23 July 2012
For Immediate Release
Contact: Mattea Kramer, Senior Research Analyst
National Priorities Project
Tax cuts, corporate tax avoidance, and tax loopholes must be addressed in deficit reduction
As the House and Senate prepare to vote on whether or not to extend the Bush tax cuts – and for whom – a new report from National Priorities Project (NPP) shows how declining tax revenue over the past decade has been a major contributor to ballooning deficits.
According to the report, “The Untold Story of Deficits in Washington,” federal tax revenue as a share of the U.S. economy is at its lowest level in more than half a century. Partially as a result of tax cuts, corporate tax avoidance, and loopholes in the tax code, deficits have climbed over the last decade.
The new report shows how changes in tax policy would make a big dent in the deficit. If there were no Bush tax cuts, the 2012 deficit would be $822 billion instead of $1.2 trillion, a 31% reduction. If corporations paid the official tax rate of 35% of all profits, the deficit would be $1 trillion instead of $1.2 trillion, a 14% reduction.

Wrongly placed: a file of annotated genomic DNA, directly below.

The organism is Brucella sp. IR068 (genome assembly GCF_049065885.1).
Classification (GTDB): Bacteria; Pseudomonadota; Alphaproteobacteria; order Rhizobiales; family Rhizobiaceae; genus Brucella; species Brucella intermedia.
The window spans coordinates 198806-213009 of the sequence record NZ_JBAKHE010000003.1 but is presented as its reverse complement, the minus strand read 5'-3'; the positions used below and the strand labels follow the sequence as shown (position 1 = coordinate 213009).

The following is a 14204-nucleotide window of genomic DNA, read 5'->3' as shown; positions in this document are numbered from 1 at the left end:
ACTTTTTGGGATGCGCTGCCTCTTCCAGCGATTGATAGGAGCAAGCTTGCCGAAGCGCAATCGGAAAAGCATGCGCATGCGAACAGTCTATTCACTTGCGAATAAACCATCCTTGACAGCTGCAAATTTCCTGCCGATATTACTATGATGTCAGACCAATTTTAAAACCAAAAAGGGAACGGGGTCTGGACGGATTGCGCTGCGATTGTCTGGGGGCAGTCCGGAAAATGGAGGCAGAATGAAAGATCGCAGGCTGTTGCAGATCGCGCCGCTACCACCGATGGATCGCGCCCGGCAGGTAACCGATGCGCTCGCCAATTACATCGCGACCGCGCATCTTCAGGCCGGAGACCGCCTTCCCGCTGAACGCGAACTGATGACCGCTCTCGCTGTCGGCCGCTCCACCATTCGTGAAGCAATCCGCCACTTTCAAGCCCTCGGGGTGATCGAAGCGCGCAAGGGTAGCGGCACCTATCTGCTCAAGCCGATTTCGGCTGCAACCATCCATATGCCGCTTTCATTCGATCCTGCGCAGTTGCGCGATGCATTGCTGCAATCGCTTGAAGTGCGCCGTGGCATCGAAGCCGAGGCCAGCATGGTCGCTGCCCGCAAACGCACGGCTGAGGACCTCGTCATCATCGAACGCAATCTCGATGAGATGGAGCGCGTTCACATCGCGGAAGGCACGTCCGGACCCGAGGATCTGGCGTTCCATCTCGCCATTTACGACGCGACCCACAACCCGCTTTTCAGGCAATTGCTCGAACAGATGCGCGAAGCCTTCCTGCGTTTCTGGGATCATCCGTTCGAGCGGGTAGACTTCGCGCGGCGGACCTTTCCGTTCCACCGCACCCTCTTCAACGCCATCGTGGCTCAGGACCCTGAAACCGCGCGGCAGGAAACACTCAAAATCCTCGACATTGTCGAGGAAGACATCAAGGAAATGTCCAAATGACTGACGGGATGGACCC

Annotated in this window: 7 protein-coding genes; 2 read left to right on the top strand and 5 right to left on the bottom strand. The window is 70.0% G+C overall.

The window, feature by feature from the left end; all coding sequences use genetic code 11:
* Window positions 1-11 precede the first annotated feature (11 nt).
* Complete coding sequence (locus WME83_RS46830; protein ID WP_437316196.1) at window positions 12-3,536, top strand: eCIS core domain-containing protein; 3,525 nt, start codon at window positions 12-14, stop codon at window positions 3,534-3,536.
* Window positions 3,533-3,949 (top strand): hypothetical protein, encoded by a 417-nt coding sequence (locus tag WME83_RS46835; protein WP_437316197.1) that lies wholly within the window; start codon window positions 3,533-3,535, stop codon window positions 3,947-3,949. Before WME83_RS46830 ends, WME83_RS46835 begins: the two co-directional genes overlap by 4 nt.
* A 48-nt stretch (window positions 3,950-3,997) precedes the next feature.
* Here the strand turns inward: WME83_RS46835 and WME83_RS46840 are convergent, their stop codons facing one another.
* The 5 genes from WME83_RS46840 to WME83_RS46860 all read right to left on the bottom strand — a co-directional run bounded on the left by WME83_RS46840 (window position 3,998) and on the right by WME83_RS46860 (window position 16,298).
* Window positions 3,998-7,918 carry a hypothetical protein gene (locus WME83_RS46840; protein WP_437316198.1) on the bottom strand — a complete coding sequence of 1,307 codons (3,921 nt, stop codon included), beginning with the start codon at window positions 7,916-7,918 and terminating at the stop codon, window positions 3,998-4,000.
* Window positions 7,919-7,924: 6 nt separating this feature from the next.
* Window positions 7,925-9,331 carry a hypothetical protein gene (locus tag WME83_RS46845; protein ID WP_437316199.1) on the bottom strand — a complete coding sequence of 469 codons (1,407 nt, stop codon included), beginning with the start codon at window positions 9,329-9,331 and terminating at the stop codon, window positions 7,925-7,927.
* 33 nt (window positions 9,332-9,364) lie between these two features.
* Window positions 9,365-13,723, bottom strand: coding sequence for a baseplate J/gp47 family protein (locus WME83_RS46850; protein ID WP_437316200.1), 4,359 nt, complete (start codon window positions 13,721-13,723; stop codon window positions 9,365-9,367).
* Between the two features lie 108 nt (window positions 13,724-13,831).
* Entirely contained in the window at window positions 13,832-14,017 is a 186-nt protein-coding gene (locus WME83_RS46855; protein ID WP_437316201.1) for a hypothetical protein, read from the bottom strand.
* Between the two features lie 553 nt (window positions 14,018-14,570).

“We hear so much about cutting federal spending to reduce the deficit,” said Jo Comerford, NPP executive director. “Where’s the revenue in this picture? There’s an alarming lack of attention to revenue and the long-term impact of tax policy.”
The report acknowledges the role the economy has played in the decline of tax revenue, yet it also points to the enormous impact of tax breaks and loopholes for the wealthy and corporations.
“In 2012, the average taxpayer in the top 1 percent will receive a tax break of around $70,000 as a result of the Bush-era tax cuts. And corporate income taxes averaged only 9.5% of profits last year, nowhere near the official tax rate of 35%,” said Comerford. “It’s essential that we look at the facts of shrinking revenues when considering policies to reduce deficits.”
The full report can be found at: http://nationalpriorities.org/en/analysis/2012/untold-story-deficits-washington
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National Priorities Project (NPP) is a non-partisan federal budget research organization that makes our complex federal budget transparent and accessible so people can exercise their right and responsibility to oversee and influence how their tax dollars are spent. NPP envisions and works for an effective and accountable federal government that promotes our general welfare. Visit www.nationalpriorities.org.